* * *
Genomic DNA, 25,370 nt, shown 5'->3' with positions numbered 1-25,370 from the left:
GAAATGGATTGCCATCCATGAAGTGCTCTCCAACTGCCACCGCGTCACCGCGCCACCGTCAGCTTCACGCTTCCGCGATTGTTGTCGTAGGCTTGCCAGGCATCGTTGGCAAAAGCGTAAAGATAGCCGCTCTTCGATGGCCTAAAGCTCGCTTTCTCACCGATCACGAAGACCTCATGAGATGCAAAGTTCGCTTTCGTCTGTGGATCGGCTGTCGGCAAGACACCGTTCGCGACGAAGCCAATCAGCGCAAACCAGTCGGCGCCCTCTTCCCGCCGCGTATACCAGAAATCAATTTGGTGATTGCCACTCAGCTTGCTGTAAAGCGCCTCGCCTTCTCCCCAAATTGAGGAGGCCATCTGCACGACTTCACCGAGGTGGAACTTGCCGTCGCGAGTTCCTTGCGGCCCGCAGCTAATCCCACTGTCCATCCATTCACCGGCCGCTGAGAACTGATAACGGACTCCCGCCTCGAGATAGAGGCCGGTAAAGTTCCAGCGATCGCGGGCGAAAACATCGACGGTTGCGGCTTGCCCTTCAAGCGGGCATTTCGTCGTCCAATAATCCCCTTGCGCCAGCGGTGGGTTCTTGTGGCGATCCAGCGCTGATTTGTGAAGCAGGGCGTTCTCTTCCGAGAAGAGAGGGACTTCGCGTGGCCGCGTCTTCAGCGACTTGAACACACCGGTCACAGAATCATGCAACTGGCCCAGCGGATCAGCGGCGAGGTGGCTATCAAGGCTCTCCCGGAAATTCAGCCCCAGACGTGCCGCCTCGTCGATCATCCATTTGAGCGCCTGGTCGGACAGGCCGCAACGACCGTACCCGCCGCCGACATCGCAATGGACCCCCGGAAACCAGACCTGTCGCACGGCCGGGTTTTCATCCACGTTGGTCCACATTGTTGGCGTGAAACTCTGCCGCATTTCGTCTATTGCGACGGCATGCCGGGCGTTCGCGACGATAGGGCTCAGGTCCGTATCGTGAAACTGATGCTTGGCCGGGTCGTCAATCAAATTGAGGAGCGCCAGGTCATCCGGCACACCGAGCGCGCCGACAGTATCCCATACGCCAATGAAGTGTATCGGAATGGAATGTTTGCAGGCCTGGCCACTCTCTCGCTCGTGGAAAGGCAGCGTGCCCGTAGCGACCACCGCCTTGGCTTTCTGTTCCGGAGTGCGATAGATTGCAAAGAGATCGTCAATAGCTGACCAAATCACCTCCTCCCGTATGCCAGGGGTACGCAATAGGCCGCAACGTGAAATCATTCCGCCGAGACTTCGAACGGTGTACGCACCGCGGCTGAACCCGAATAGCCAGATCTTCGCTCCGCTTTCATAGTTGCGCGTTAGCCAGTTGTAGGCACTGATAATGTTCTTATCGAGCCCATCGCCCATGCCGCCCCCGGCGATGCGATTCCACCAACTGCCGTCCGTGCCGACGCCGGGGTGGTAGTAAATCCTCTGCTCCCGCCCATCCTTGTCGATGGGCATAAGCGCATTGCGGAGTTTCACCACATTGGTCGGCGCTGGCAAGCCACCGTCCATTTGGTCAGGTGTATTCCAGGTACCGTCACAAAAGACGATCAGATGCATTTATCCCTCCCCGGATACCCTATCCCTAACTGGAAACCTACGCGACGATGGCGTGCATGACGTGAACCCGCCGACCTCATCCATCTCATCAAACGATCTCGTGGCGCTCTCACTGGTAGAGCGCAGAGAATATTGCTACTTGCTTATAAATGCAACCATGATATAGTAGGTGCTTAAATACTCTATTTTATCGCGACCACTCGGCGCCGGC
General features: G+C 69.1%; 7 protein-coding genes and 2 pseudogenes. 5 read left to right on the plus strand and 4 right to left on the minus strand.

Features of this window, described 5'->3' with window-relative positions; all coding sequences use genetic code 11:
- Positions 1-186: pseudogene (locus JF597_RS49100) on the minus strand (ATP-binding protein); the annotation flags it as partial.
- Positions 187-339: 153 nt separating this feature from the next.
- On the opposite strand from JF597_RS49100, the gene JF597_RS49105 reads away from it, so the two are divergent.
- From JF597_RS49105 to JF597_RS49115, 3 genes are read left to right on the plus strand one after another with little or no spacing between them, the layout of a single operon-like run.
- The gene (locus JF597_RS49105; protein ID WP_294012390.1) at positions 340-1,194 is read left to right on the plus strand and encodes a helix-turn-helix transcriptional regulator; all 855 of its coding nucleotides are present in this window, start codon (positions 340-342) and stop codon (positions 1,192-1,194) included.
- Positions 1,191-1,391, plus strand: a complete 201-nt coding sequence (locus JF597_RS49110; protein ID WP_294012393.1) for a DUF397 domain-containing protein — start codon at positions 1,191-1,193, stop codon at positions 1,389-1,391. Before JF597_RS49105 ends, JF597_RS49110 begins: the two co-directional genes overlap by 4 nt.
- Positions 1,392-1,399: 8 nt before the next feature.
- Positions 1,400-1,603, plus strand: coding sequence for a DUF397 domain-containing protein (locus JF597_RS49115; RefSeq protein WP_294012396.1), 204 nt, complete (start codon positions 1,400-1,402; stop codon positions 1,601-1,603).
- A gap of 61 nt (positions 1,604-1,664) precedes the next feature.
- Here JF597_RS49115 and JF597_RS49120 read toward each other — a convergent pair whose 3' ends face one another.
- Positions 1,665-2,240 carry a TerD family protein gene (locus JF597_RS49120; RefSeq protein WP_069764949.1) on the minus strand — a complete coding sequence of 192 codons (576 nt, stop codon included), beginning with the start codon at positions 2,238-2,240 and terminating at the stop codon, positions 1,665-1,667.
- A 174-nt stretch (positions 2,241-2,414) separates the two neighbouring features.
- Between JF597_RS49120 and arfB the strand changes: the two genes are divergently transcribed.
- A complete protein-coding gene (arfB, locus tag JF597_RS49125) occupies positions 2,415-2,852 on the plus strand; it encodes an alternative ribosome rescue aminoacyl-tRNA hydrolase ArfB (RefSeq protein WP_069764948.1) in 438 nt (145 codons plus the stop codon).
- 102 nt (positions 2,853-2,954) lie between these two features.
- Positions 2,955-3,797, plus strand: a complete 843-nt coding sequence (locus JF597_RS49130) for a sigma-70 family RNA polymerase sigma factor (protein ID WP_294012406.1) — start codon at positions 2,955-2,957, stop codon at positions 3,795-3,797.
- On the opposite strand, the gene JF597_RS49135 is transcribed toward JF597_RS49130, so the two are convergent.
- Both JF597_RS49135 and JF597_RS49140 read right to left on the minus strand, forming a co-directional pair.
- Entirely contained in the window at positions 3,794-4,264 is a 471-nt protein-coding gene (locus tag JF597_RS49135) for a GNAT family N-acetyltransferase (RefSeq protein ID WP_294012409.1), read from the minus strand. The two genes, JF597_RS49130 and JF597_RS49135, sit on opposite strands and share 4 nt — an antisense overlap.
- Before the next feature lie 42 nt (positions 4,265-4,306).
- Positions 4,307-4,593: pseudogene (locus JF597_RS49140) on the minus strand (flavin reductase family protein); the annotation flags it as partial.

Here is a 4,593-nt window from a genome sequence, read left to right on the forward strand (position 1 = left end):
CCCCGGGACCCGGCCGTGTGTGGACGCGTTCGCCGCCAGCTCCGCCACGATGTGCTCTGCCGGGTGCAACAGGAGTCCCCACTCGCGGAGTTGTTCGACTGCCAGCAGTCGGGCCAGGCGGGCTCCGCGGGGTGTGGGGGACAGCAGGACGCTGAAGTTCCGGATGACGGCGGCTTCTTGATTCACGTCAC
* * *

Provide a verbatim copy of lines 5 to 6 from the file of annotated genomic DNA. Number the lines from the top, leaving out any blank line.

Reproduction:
- Positions 1-186: pseudogene (locus JF597_RS49100) on the minus strand (ATP-binding protein); the annotation flags it as partial.
- Positions 187-339: 153 nt separating this feature from the next.